7. Now for your latest work of literary art "Meta-horde: A Ministry of Zombie Novel." Tell me how "Meta-horde" differs from your others works? Have you taken the concept of the living dead and thrown caution to the wind? What elements come together to make "Meta-horde" unique?

First of all its a collab novel with Sean Page. We get on very well, now thats a must but we could also throw ideas backwards and forwards without any fear. Sean had wrote a fair bit about the Metahorde in his previous work so that was his idea but most of the rest was a combined effort. I honestly cant remember much that wasnt a joint decision after a bit of a brain storming session. This type of project isnt for everyone Im sure, but I thoroughly enjoyed it and would do it again in a heartbeat.

The story is set a few years after the rising, and although this has been done before we believe weve taken a fresh look at what could happen if the zombies food ran out- all that was left was safe and sound behind strong defences. Would the undead act any differently? Would their basic instincts change to start to form together in unimaginably high numbers? All through natural history we have seen even the most basic of creatures learn to adapt, this is not through intelligence as we know it but through the greatest need of all- the will to survive.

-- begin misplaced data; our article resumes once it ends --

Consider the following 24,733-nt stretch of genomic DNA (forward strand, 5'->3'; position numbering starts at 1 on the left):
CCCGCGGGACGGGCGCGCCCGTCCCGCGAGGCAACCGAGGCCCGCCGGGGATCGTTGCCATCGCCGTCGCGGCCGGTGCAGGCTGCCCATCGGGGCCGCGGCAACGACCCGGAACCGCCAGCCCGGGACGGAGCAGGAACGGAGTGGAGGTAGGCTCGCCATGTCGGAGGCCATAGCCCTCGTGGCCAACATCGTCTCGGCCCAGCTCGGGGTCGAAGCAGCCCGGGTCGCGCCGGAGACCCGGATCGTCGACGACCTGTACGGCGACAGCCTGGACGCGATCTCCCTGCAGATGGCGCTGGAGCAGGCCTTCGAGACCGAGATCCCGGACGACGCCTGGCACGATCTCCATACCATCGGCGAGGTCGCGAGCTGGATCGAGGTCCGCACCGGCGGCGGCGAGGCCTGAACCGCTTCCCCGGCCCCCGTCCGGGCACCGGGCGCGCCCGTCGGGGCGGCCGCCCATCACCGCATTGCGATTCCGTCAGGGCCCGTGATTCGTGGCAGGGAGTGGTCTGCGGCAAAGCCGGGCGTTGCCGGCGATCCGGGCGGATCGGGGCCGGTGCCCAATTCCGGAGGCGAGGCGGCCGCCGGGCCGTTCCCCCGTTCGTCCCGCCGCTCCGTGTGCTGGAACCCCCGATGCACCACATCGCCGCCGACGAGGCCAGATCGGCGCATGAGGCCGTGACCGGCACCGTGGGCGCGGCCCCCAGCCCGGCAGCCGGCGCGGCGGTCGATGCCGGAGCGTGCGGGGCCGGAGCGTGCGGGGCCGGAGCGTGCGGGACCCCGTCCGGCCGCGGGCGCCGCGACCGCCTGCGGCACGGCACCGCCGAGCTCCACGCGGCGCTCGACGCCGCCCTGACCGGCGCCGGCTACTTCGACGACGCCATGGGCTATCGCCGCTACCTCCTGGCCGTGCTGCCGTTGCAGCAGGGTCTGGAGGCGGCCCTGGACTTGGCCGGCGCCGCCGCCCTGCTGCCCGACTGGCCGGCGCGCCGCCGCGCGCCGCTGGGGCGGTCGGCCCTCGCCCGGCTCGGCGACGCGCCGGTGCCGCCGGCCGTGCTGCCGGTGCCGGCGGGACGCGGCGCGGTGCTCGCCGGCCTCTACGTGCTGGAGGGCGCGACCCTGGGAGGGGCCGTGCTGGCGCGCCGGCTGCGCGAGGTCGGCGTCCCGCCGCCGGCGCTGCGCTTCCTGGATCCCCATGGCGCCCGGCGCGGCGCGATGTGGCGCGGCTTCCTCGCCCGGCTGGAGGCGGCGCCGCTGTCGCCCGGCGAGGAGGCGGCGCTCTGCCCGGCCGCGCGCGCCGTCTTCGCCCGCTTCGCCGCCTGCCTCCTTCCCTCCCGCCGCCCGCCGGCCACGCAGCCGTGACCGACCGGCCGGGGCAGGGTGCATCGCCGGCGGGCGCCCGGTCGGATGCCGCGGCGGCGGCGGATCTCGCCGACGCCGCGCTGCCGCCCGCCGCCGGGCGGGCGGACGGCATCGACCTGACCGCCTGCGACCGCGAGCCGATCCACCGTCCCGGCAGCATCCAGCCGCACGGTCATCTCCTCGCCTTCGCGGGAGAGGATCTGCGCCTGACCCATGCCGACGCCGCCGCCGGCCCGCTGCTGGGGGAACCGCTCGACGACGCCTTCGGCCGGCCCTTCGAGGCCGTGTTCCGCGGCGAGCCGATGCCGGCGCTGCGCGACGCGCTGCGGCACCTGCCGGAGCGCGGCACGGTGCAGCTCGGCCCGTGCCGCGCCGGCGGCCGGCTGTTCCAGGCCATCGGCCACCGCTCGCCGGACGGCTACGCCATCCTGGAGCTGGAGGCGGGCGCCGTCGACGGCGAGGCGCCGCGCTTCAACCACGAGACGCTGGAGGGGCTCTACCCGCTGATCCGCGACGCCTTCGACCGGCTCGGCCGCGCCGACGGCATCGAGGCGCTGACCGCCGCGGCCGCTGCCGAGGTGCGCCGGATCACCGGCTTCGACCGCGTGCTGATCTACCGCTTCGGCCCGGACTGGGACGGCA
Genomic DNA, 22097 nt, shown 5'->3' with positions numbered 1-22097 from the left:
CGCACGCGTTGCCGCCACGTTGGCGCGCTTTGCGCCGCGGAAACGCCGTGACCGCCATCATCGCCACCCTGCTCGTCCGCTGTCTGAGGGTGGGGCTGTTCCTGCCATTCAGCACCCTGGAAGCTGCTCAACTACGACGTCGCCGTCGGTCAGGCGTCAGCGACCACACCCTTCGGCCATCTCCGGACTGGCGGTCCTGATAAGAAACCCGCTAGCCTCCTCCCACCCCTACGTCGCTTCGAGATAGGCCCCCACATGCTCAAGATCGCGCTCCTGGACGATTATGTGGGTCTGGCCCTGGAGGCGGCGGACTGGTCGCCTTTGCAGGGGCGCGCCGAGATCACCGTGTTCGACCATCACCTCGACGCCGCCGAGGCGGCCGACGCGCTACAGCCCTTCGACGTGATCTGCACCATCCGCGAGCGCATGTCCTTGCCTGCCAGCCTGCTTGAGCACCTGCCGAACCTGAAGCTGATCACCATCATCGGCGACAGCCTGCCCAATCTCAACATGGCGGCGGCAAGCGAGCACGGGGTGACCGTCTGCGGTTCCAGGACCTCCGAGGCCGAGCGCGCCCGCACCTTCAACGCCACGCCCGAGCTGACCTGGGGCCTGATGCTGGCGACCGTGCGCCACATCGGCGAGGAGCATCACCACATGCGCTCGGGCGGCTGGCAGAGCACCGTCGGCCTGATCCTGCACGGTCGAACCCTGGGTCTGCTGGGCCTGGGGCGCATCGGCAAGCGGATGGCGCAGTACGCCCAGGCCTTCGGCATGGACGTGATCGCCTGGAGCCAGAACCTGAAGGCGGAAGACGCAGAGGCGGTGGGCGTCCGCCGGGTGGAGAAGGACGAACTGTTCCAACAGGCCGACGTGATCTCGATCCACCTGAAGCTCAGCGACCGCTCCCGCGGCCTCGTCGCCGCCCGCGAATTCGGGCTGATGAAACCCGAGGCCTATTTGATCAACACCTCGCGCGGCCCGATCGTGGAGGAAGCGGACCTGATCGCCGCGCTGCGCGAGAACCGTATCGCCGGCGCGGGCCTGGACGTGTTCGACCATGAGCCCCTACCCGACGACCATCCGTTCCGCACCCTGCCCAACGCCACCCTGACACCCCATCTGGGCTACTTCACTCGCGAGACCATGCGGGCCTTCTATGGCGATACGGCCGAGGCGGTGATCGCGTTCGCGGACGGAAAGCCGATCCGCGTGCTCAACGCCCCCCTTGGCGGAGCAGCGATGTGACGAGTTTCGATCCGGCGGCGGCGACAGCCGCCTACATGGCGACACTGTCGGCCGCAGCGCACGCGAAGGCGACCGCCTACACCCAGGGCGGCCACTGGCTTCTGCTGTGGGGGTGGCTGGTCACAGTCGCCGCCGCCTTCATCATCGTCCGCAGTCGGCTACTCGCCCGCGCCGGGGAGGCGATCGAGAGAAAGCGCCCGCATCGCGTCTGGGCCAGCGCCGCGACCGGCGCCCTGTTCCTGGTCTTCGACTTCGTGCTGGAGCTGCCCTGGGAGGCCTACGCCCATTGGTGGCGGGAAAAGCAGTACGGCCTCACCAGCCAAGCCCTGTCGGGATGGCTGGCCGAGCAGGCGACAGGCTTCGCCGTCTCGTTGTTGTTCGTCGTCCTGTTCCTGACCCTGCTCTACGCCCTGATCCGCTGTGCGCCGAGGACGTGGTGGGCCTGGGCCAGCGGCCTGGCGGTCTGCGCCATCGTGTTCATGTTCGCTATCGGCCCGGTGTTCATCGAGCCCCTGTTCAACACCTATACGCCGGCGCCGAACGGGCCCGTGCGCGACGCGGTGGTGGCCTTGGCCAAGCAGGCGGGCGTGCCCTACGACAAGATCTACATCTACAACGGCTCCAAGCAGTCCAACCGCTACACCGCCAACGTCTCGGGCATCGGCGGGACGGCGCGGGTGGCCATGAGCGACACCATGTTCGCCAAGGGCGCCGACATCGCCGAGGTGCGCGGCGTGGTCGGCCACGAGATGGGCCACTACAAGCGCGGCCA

I also believe this is a good old fashioned “ripping yarn”, the action flies along as we take a jaunt to camps in Croatia, France, Italy, the U.K and China to name just a few. Different groups have different ideas on survival and would they actually care for anyone else out there, living maybe hundreds of miles away? Were really pleased with the end product and hope our readers are too.

"A visceral gore fest done right. The constant tension and suspense leaves you gritting your teeth. I loved it. My kind of read." 
- P. A. Douglas, author of Epidemic of the Undead
"Metahorde grips you from the beginning, dragging you through the doomed trenches of the gathering undead. It's exciting and terrifying -- humanity doesn't stand a chance."
 - Rebecca Besser, Author of Undead Drive-Thru and Nurse Blood